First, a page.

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Slow-Cooker Kheer (Indian Rice Pudding) for #SundaySupper

Slow-Cooker Kheer - Indian Rice Pudding | Magnolia Days

How do you know when something will be good? It could be because it is made at a restaurant where you are never disappointed with the food. It could also be when you look at a recipe and the ingredient list alone strikes your fancy. Or a friend shares one and you trust their judgment. Both the ingredient list and a friend played in why I decided to make slow-cooker Kheer a.k.a. Indian Rice Pudding. That decision came after an extensive recipe search over the world-wide web.

Why did the search begin in the first place? The simple answer is because of a slow-cooker recipe event for Sunday Supper. My first inclination was to make a Thai pork dish. I thought of starting with a pork butt and my Asian Peanut Dressing. I looked around to see variations and the next thing I know I run across a list of slow-cooker Indian recipes. Curry popped into my mind. So I axed the original idea and started checking out curries. Nothing really jumped out at me until I saw rice pudding mentioned on one site and I immediately knew my next cooking adventure. And who popped up in my research of this dessert? None other than a fellow Sunday Supper contributor, Soni of Soni’s Food. So my search started because of Sunday Supper and ended with it too.

Slow-Cooker Kheer - Indian Rice Pudding | Magnolia Days

Slow-Cooker Kheer (Indian Rice Pudding) is very simple to make. Whisk together all the ingredients, turn the slow cooker on low, and come back in a few hours to find a creamy and comforting dessert waiting for you to attack with a big spoon. And attack it with a big spoon is exactly what I did. I took a tiny test bite to see if it was done and the next thing I know I’m standing over the crockpot shoveling it in like I had not eaten for days.

Slow-Cooker Kheer - Indian Rice Pudding | Magnolia Days

The recipe is adapted from the original version. One adaptation is cooking it in a slow-cooker instead of in a pan. I also added golden raisins which I saw on several other Kheer recipes and reduced the amount of cardamom. The reason I reduced the cardamom is that it has a mint taste to some people including my husband. I didn’t want him to think I had made minty rice pudding. I used enough to give a slight background flavor without being over-powering.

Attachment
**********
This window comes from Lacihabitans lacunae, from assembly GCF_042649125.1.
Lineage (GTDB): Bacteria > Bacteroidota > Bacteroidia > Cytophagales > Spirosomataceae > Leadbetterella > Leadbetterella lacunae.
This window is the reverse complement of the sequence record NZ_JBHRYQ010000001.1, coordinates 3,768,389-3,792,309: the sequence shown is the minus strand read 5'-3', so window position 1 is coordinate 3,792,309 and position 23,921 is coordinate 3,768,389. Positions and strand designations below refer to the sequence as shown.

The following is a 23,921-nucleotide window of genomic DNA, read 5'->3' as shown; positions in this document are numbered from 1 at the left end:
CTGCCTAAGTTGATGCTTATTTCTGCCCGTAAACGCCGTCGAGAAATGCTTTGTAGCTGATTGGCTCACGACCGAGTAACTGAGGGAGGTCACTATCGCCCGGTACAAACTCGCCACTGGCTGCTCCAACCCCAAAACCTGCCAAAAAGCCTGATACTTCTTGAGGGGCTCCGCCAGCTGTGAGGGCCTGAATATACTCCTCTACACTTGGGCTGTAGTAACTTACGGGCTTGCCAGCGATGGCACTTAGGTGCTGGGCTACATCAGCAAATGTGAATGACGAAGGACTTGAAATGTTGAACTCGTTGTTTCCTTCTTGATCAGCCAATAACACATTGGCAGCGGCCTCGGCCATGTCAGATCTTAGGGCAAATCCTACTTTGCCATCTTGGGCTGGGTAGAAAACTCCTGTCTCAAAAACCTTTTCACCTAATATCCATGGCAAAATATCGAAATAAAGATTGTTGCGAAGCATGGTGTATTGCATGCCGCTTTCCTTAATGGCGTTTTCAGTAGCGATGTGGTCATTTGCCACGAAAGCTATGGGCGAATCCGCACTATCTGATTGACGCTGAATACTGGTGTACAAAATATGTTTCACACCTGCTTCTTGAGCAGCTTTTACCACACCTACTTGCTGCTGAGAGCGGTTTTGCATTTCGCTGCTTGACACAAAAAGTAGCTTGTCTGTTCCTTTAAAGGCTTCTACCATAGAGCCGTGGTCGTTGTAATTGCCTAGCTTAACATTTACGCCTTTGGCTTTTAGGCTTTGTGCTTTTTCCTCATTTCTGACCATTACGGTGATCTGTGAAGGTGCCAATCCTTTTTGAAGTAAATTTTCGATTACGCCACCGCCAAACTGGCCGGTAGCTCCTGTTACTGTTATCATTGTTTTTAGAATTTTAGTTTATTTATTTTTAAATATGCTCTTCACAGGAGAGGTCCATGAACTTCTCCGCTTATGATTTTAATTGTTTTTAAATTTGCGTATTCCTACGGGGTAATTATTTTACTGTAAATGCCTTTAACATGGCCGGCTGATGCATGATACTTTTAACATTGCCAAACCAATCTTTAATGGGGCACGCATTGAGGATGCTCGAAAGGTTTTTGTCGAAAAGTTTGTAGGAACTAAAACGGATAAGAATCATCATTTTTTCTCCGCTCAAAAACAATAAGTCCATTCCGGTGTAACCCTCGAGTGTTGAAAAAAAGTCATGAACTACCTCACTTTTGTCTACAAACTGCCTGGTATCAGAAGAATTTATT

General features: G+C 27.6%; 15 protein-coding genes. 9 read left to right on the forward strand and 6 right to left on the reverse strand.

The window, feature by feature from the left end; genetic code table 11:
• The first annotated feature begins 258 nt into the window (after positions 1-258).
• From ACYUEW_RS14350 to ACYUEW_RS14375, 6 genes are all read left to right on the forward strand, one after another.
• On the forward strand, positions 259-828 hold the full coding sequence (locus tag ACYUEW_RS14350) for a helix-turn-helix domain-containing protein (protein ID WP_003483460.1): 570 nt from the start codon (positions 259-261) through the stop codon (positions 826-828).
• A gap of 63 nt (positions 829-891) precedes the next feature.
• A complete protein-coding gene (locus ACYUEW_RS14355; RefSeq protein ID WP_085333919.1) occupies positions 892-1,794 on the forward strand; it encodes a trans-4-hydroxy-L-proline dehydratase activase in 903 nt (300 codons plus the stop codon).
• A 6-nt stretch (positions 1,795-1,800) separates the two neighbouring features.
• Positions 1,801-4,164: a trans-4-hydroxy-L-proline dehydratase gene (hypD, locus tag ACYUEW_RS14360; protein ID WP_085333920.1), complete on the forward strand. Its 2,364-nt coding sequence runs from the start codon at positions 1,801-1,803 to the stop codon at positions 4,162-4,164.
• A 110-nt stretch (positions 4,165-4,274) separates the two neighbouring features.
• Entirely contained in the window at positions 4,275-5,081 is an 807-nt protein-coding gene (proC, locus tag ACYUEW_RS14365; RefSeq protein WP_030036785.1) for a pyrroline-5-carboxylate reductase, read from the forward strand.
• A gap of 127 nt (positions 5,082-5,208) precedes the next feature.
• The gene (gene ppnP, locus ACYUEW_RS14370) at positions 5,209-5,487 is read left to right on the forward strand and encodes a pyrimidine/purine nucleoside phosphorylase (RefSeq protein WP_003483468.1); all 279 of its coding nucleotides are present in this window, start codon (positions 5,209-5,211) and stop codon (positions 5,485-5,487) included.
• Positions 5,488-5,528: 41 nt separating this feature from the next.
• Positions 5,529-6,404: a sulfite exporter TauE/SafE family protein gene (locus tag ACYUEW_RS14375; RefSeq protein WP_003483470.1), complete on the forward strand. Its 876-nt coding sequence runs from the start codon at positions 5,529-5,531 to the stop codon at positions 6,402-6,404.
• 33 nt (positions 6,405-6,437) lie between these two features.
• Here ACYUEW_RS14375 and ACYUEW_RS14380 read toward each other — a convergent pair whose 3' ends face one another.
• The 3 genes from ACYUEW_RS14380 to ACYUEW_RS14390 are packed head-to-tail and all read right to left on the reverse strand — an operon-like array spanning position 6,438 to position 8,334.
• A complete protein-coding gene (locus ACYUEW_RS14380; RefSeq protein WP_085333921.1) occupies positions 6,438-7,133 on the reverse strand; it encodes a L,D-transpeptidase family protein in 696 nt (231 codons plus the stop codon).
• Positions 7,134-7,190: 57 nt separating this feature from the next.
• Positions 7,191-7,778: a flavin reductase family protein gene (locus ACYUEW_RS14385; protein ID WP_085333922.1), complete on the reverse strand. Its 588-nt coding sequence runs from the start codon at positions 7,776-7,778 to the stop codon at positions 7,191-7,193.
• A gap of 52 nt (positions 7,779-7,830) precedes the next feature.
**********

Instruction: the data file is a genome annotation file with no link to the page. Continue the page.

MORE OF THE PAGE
One other note on the rice pudding. As with many rice dishes, the rice will continue to soak up moisture after the cooking process and become drier. All you have to do is stir in some milk or cream to get it back to the right consistency. I used a combo of cream and sweetened condensed milk to re-hydrate mine after it had been in the fridge overnight.

Slow-Cooker Kheer - Indian Rice Pudding | Magnolia Days

Do you cook using a slow-cooker? I do when I want to set, forget, and come back later to have a fully finished meal or dessert ready to eat. Now I’ll have more recipes to try from my fellow Sunday Supper contributors. Scroll down to see the list and remember each one is just a click away. Special thanks to Christie of A Kitchen Hoor’s Adventures and Heather of Hezzi-D’s Books and Cooks for hosting the event.

Slow-Cooker Kheer - Indian Rice Pudding | Magnolia Days
3.67 from 66 votes

Slow-Cooker Kheer (Indian Rice Pudding)

A recipe for Slow-Cooker Kheer aka Indian Rice Pudding. It is a rich and creamy dessert made with milk, rice, almonds, raisins, and flavored with cardamom.